Get to know this year’s foreign imports: Lucius Fox, Jr.

Let’s get this out of the way right now: Yes, Lucius Fox, Jr., does indeed share a name with the Morgan Freeman character from the Christopher Nolan Batman movies. Yes, it’s pretty awesome.

OK, now that we’ve dealt with that, let’s get to looking at Fox the baseball player. First, some background.

Fox, 18 on Thursday, was born in the Bahamas — noted baseball hotbed — attended high school in Florida and moved back to the Bahamas. Because of that, MLB declared him an international free agent instead of being eligible for the draft. That benefits him much more financially, so good for him.

He’s a thin fella, checking in at 6’2, 170 pounds. For context: He’s as tall as Hector Olivera, but weighs 50 pounds less. He could add some bulk (10-15 pounds of muscle) going forward without compromising the rest of his game and in hopes of making louder contact. Defensively, Fox has a legitimate chance to stick at shortstop due to his plus-plus speed and soft hands.

Fox competed at the Perfect Game National Showcase, which is a rarity when it comes to international free agents. He performed well and put himself on the proverbial map. If he were eligible for the draft last month, he would have been a 1st-round selection.

His athleticism is what stands out most. He possesses plus-plus speed (6.41 seconds in the 60-yard dash) that should allow him to be a threat on the base paths. It’ll also give him plus-range at shortstop. His arm won’t be confused for Rafael Furcal‘s, but it’s good enough to handle shortstop, especially since he does everything else so well. Steve Fiorindo of Prospect Pipeline had Fox’s top velocity at 89 MPH from shortstop to first base. He isn’t the best defensive shortstop on the international market (Ben Badler opines that it’s Ronny Brito, another Dodger target), but he should provide value defensively.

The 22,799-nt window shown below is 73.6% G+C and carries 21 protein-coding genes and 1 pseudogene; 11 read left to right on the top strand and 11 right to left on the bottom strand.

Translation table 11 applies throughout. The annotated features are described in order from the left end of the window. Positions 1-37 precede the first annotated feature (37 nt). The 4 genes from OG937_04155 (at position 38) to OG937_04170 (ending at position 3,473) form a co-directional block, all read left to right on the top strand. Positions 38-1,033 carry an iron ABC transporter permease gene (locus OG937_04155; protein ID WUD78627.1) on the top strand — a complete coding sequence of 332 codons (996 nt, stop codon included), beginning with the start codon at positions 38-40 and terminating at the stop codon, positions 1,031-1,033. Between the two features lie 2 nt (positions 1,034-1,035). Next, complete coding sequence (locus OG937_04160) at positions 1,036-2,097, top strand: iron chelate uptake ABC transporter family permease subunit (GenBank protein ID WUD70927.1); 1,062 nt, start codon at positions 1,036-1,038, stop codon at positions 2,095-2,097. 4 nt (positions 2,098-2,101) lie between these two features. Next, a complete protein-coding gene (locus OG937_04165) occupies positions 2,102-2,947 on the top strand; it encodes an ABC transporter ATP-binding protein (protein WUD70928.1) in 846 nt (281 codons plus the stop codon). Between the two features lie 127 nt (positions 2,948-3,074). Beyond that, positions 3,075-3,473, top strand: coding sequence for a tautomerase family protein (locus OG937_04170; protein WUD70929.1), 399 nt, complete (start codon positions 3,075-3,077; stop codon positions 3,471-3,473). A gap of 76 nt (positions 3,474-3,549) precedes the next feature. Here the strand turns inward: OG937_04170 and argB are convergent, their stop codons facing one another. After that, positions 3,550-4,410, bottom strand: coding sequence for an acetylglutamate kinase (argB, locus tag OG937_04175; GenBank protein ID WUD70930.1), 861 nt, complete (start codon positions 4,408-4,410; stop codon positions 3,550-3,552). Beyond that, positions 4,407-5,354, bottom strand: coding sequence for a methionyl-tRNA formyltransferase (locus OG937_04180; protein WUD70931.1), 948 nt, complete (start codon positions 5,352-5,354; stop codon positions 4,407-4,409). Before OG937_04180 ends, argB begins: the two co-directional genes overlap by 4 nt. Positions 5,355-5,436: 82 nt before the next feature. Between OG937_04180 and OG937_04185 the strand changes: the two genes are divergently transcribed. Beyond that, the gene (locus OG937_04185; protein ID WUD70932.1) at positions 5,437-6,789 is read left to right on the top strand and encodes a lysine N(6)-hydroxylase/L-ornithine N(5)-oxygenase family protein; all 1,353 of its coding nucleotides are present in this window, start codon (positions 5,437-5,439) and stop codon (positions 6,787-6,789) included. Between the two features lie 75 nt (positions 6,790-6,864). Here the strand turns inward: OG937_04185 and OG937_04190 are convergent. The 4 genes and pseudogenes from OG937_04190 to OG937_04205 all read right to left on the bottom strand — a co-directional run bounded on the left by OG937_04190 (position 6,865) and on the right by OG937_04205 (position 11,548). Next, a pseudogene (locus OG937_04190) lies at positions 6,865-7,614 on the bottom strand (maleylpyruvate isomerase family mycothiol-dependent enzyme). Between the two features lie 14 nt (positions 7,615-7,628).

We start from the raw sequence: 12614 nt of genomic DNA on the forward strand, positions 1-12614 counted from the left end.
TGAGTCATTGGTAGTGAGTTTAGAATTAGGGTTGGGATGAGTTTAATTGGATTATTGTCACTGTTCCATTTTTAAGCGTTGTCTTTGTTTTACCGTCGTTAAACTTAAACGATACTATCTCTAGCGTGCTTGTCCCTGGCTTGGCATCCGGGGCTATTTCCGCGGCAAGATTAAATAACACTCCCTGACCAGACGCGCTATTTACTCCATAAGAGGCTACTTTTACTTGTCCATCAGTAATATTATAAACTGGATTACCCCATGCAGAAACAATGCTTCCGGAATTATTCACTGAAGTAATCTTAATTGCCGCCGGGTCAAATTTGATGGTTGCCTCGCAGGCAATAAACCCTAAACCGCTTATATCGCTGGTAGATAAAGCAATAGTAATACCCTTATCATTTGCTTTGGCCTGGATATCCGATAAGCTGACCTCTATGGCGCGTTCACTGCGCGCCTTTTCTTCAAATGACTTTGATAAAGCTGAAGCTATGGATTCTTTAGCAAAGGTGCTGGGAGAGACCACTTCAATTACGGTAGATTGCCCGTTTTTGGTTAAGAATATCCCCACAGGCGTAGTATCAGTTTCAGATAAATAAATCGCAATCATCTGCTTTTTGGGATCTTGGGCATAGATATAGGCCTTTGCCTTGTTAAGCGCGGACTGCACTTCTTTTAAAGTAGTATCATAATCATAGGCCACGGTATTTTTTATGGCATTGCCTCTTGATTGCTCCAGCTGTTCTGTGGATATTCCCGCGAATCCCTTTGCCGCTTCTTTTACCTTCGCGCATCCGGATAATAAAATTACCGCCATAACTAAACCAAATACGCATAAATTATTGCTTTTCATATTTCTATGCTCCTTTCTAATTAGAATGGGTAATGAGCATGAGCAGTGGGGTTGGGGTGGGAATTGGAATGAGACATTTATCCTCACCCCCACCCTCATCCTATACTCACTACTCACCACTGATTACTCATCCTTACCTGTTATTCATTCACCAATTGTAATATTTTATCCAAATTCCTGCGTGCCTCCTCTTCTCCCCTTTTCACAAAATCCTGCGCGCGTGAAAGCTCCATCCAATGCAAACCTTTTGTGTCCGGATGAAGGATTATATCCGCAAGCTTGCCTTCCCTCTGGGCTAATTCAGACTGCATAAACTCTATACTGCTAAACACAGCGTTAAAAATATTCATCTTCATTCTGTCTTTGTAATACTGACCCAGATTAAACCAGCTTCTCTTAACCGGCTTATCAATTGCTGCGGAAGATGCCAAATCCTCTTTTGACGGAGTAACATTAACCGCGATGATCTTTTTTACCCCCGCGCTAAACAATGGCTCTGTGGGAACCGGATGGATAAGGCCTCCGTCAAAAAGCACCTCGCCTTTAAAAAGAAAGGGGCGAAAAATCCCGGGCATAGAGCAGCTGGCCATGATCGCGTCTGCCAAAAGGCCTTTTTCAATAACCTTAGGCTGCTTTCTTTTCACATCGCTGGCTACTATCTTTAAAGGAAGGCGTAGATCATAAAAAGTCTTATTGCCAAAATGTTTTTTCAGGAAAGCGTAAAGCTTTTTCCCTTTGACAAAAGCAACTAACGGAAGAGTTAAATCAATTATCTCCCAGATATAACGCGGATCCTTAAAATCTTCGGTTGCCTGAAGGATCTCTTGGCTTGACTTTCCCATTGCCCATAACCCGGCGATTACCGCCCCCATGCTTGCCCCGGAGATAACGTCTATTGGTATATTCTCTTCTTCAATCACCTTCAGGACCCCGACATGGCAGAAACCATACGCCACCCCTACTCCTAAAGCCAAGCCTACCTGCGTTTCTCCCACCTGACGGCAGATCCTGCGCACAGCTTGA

On offense, Fox isn’t going to hit a ton of home runs, even if he adds weight. He has more gap pop/power that might produce 8-10 home runs a season. He’s a switch-hitter and has a short, compact swing. His stances are generally similar, except he’s a little more open from the left side. And the left-side swing looks prettier than the right side, but that’s not uncommon. He shows solid bat speed and is adept at hitting the ball to all fields. I could see him being a Brandon Crawford– or Brad Miller-type shortstop, without as much pop (in Crawford’s case), more speed and comparable defense. And say what you will about Crawford and the Giants, but he’s been one of the best in the game this season.

Video

Side note: In the second video, Fox is running side-by-side with Dodgers’ 15th-rounder Garrett Zech, who, unfortunately, won’t sign with the club.

Kiley McDaniel projects Fox to land a $6 million bonus from the Dodgers. It seems like he’ll be well worth the investment. The Dodgers didn’t spend that much money total on international amateur signings last year, so it’s pretty clear they’re blowing out their budget.

Fox’s potential addition would make him the best shortstop prospect not named Corey Seager, and definitely one of the best on defense. If I had to rank him in the system, I’d say he’s easily a Top 25 guy, and probably closer to Top 15.

About Dustin Nosler

Dustin Nosler
Dustin Nosler began writing about the Dodgers in July 2009 at his blog, Feelin' Kinda Blue. He co-hosts a weekly podcast with Jared Massey called Dugout Blues. He is a contributor/editor at The Hardball Times. He graduated from California State University, Sacramento, with his bachelor’s degree in journalism and a minor in digital media. While at CSUS, he worked for the student-run newspaper The State Hornet for three years, culminating with a 1-year term as editor-in-chief. He resides in Stockton, Calif.